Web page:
“The protestors’ silence was haunting, especially as sugar-laced Christmas music continued to play as if nothing was happening,” said Charlotte DeSimone ‘26. “We are in the international spotlight, and yet the college is serving cocoa and marshmallows like nothing happened.”

Comparing this year’s event to the previous year, the impact of the protest on attendance and overall engagement was evident. Last year saw active participation from numerous student clubs, along with a substantial turnout of students, staff and faculty, making seating a challenge due to the increased attendance. In stark contrast, this year saw only one additional club participating besides Nest Artists, leading to a significantly reduced turnout. 

Reflecting on the sparse attendance, Taing remarked, “Maybe ten people in total came to our station during the entire hour and a half event.” The aftermath was evident in the numerous empty chairs and tables with leftover food remaining at the end of the event, underscoring the noticeable shift in attention towards the protest.

The subsequent morning (Friday, Dec. 1) saw the release of the “Trinity Campus Weekly” newsletter, featuring ‘Light the Long Walk’ description with accompanying photos. Noticeably absent from the newsletter were any captions or statements of the peaceful protest, despite the significant presence of the crowd of demonstrators. Photos of the protest were included in the photo gallery.

Reacting to the notable absence of acknowledgement regarding the event, Marie conveyed her sentiments. 

“It’s very disappointing, but I would not say that I’m particularly angry or surprised,” Marie remarked. “This is to be expected. Especially as a person of color, you almost expect institutions like these to let you down. This is one of the first opportunities I’ve had in my life to actually stand up and do something about it and to have the power to do something about it, and I think that is what I will be trying to do for the rest of my time here.”

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5Comments

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  1. 1
    David Copland

    Marie is disappointed the College’s P.R. vehicle “Trinity Campus Weekly” didn’t highlight the protest. However, she is not surprised. Okay, I can follow that. But then she shares a bizarro world view that the reason Trinity Campus Weekly didn’t highlight a protest during the College’s festive event is an institutional oppression of people of color. No, Marie. Trinity Campus Weekly “contains news about the life of the college and the accomplishments of our campus community”. It is prepared by the College’s Office of Communications and MARKETING. The reason Trinity Campus Weekly didn’t highlight the protest is because publicizing protests during festive College events is not the purpose of Trinity Campus Weekly.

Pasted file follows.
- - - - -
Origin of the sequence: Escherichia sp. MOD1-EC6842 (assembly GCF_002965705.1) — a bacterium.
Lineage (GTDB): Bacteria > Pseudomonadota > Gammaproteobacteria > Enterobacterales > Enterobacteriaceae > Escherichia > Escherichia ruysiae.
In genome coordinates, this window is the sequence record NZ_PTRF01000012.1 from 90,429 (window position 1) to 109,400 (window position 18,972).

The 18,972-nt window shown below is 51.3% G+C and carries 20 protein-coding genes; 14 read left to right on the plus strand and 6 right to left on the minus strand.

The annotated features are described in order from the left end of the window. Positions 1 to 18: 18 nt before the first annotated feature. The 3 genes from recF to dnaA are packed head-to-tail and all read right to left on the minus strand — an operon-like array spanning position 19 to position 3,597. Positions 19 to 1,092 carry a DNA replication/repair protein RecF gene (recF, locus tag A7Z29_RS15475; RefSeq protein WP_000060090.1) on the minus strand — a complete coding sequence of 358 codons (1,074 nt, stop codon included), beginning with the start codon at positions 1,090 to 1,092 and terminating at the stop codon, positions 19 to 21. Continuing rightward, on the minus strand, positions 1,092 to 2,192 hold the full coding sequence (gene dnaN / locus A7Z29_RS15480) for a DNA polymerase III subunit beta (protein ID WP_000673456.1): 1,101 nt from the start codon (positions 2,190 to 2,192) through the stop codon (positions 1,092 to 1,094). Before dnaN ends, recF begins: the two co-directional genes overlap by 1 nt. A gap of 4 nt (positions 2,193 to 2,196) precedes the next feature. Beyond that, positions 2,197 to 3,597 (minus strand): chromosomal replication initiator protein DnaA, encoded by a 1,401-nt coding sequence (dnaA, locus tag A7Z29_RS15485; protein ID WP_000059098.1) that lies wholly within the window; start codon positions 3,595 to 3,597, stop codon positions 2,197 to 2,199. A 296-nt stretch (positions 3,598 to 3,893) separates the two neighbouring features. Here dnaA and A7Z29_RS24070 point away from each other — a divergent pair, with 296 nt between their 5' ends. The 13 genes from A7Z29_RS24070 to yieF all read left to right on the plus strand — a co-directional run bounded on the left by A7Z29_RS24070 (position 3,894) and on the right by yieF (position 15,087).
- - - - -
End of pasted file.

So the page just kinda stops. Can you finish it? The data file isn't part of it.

• 2
      Gabriel Sorondo

      So the lack of highlighting the protest, as per your argument, is because student dissent (which Trinity encourages) is not markeatable?

  2. 3
    Efren Daniel

    It amazes me how quickly the two students interviewed managed to make it all about themselves, pulling attention away from the cause they were supposed to be demonstrating about.

    Maybe Trinity should, instead of requiring Wellness and Experiential credits to graduate, require students to volunteer at hospital, clinics, or soup kitchens. Perhaps this could help them to understand the true meaning of human rights advocacy, social justice, and selfless empathy.

    Also: “Especially as a person of color, you almost expect institutions like these to let you down”…

    Only that the President of the College is BIPOC; so is the Vice President of DEI (Anita Davis); so is the College Chaplain and Dean of Spiritual and Religious Life (Marcus George Halley); so is the Dean of the Faculty and VP of Academic Affairs (Sonia Cardenas); so is the Dean of Student Life (Jody Goodman); so is the Director of Community Standards and Restorative Justice (Selders); so is the General Counsel and Secretary of the College (Mathieu); so is the Chief of Staff and Associate VP for External Affairs (Rojas), etc., etc.

    If anyone feels that this institution is letting them down because they are a person of color, then maybe they should take it with all of those administrators listed above. All of them highly recognized and accomplished academic professionals who have reached the highest administrative echelons at Trinity College.
    Surely things at Trinity are far from perfect. I think we all can agree. But when was the last time you heard any of those administrators complaining of how “unjustly” they have been treated by the College?

  3. 4
    Firas Karnac

    Wait a minute… let me get this straight: so the organizers “had already dedicated so much work and time into preparations” yet simultaneously “Every member expressed uncertainty of the protest’s objective.” This poetically summarizes not only Trinity’s caliber of student, but more so the aesthetic facade that overlies the anti-Israel sentiment so vehemently defended by college-aged intelligentsia. If you don’t truly grasp what you espouse yet spew the most loaded language including genocide-speak, consider a serious refrain from your actions.